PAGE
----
Women’s football | 5,624 miles, 7 goals, 2 Portlands and 1 mole (U.S. v. Ukraine)

For the first 20 minutes the Ukrainians were able to hold their own, but after two first-half goals came a total collapse in the second half in which they conceded five goals and were lucky not to leave having surrendered a much higher tally. Sometimes statistics lie, but not this time: the number of corner kicks was 6:0 in favor of the home team, the shots were 32:3 and shots on goal were 21:0, with the American goalie not having to stretch her limbs even once. The Ukrainians’ fatigue was manifested in their slowness approaching the ball, their constant loss of possession and in many players getting leg cramps, a sure sign of not being properly rested. The fans were probably not aware of the long, arduous journey of the Ukrainians and might not have cared.

Ukrainian soccer brings to mind at once such names as Dynamo Kyiv, “the Death Match,” Oleh Blokhin (now coach of the Ukraine men’s team) and Andriy Shevchenko. Women’s soccer in the country, whose name means “borderland,” is more of an unknown. My attempts to gain information about the Ukrainian team by contacting the Football Federation of Ukraine did not receive a reply, and an Internet search for Ukrainian women’s soccer/football brought up mostly information about mail-order brides and the sex trade, a distorted picture of the women of the Ukraine, but a sad reflection of how, since the collapse of the Soviet Union, for too many men in the West sexual exploitation of women is the only association and reality (see Kristoffer A. Garin, “A Foreign Affair: On the Great Ukrainian Bride Hunt,” Harper’s, Jun 06).

From my interviews with the coach and players I learned the team is currently ranked 19th by FIFA. The Ukraine has not produced a woman player on the level of the Brazilian Marta, the German Birgit Prinz or the American Mia Hamm, but several players play in the strong German league and several in the Russian league. The league back home is comprised of nine teams, and Arsenal Kharkov is currently the best.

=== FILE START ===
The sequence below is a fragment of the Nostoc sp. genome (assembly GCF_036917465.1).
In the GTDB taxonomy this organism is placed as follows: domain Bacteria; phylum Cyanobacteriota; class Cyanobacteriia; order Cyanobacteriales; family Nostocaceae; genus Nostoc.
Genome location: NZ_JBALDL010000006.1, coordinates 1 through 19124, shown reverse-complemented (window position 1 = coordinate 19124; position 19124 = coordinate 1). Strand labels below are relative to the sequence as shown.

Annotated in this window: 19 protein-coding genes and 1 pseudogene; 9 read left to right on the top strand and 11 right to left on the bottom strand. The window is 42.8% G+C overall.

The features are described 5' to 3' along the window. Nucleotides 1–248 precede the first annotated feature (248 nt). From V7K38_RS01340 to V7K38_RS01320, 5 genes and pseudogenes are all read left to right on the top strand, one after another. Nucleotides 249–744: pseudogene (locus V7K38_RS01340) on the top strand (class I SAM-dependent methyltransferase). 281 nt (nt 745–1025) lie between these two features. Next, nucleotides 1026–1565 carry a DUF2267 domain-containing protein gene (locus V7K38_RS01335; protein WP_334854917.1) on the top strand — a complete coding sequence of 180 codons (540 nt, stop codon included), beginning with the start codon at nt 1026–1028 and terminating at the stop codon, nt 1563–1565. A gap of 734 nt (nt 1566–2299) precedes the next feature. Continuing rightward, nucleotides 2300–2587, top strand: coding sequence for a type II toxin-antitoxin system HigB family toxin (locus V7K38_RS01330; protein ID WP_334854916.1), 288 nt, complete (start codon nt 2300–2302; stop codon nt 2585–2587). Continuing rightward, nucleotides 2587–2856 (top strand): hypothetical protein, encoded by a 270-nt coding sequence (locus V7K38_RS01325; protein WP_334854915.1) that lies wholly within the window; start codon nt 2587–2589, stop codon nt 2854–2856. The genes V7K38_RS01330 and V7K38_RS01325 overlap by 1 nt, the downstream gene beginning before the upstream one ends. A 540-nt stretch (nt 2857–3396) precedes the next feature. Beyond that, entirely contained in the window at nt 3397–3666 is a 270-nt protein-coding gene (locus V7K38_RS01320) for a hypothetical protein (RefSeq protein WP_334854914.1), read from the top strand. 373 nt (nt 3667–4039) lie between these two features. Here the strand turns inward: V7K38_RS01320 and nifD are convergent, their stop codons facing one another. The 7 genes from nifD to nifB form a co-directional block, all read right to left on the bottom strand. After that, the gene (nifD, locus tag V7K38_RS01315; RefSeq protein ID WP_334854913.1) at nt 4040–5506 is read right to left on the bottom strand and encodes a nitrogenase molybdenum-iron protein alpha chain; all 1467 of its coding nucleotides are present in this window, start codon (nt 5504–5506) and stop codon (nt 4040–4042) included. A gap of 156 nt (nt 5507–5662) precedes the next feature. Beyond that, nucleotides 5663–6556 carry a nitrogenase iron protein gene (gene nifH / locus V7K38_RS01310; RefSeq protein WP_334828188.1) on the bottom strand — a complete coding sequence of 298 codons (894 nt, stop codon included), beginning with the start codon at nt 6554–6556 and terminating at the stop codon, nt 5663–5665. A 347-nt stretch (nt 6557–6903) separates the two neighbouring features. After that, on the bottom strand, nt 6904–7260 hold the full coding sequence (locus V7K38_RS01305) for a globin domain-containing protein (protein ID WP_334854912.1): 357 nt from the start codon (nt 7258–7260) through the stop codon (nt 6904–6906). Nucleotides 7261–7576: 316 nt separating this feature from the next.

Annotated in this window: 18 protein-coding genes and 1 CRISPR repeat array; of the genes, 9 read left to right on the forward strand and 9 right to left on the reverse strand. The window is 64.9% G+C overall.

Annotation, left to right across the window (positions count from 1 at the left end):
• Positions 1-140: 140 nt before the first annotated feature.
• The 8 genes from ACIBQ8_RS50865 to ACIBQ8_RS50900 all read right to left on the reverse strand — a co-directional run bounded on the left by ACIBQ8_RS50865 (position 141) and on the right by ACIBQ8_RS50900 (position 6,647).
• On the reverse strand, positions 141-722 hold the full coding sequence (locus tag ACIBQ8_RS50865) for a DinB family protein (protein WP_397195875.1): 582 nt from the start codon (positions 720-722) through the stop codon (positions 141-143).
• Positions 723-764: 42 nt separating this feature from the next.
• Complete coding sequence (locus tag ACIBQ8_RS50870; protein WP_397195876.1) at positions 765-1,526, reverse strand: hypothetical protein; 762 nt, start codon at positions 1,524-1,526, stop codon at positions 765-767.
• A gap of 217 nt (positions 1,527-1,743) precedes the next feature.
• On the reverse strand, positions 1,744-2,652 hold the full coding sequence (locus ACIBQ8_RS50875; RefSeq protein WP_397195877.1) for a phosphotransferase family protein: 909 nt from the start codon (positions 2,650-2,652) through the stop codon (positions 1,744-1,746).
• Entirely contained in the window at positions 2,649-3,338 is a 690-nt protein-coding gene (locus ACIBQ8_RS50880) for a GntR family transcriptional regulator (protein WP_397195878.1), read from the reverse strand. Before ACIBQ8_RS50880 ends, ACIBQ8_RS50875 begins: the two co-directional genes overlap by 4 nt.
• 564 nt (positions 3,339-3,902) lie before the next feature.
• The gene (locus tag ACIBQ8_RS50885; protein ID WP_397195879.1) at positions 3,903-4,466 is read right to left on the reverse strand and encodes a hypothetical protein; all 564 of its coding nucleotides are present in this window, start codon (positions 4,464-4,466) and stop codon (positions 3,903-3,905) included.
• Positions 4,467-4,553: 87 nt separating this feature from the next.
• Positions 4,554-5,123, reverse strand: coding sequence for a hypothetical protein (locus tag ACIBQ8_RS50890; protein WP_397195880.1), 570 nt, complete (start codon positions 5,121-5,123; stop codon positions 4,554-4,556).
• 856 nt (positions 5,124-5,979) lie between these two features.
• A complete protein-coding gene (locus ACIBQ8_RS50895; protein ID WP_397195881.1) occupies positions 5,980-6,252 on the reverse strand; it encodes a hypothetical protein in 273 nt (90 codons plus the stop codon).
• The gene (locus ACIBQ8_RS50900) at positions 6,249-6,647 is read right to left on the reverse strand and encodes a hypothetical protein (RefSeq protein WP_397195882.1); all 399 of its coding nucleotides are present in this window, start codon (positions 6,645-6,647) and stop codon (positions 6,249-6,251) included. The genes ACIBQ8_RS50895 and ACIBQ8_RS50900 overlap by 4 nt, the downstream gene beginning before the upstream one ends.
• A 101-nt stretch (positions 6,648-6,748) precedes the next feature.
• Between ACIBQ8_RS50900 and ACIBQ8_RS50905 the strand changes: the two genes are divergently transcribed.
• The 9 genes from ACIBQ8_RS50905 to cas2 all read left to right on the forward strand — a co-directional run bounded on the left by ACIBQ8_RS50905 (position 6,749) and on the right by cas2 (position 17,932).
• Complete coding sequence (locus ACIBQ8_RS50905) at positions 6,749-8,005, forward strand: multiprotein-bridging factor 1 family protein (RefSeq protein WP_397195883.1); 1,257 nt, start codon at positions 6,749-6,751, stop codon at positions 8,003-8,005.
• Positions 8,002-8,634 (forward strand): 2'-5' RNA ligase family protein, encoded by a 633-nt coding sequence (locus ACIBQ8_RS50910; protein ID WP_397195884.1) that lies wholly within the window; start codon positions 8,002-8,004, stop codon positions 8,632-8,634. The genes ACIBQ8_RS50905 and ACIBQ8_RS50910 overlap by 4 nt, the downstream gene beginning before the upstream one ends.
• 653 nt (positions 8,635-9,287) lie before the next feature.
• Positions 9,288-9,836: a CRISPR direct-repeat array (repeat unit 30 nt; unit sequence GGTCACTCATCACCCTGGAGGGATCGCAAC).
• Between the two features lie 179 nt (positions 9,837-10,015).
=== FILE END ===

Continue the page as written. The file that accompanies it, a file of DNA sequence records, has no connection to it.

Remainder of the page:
I remained unclear about team ownerships and finances, but private ownership is the norm, and though, unlike the men’s team, billionaires with shady connections have not entered the field, names such as Arsenal are evidence of the new Western orientation—a name that in the past would have been unheard of. The national team has become stronger in the last few years but failed to advance to the recent European women’s championship. The team has played its American counterpart three times, with the United States winning all three.

Most of the players on the team are students, with a large number of them studying in the Institute of Physical Culture and Exercise. Both players I interviewed acknowledged that the women’s game is not tremendously popular and offered as explanation both the great popularity of the men’s team and traditional Ukrainian culture, which survived 70 years of Soviet life and which tends to view women as having their circumscribed sphere, one in which running after a ball while wearing shorts is not the norm. The great financial difficulties experienced by many Ukrainians mean that there is a shortage of adequate sports equipment and, when there is some, boys receive preference.

Despite conceding seven goals, Shulha, the young goalie, was in a fine mood after the game, readily having her picture taken with local Ukrainian immigrants and smiling when I commented that the four hours she and her teammates slept the night before, they completed easily on the pitch.

The coach, however, remained unamused.


Terms of a new bargaining arrangement agreed on 5 Jan 06 offer selected U.S. players $70,000 annual salaries and bonuses based on performances in the Olympic Games and World Cup. The agreement runs through the 2012 Summer Games in London.

About the author

Alon Raab is a native of Jerusalem who teaches at the University of California, Davis.

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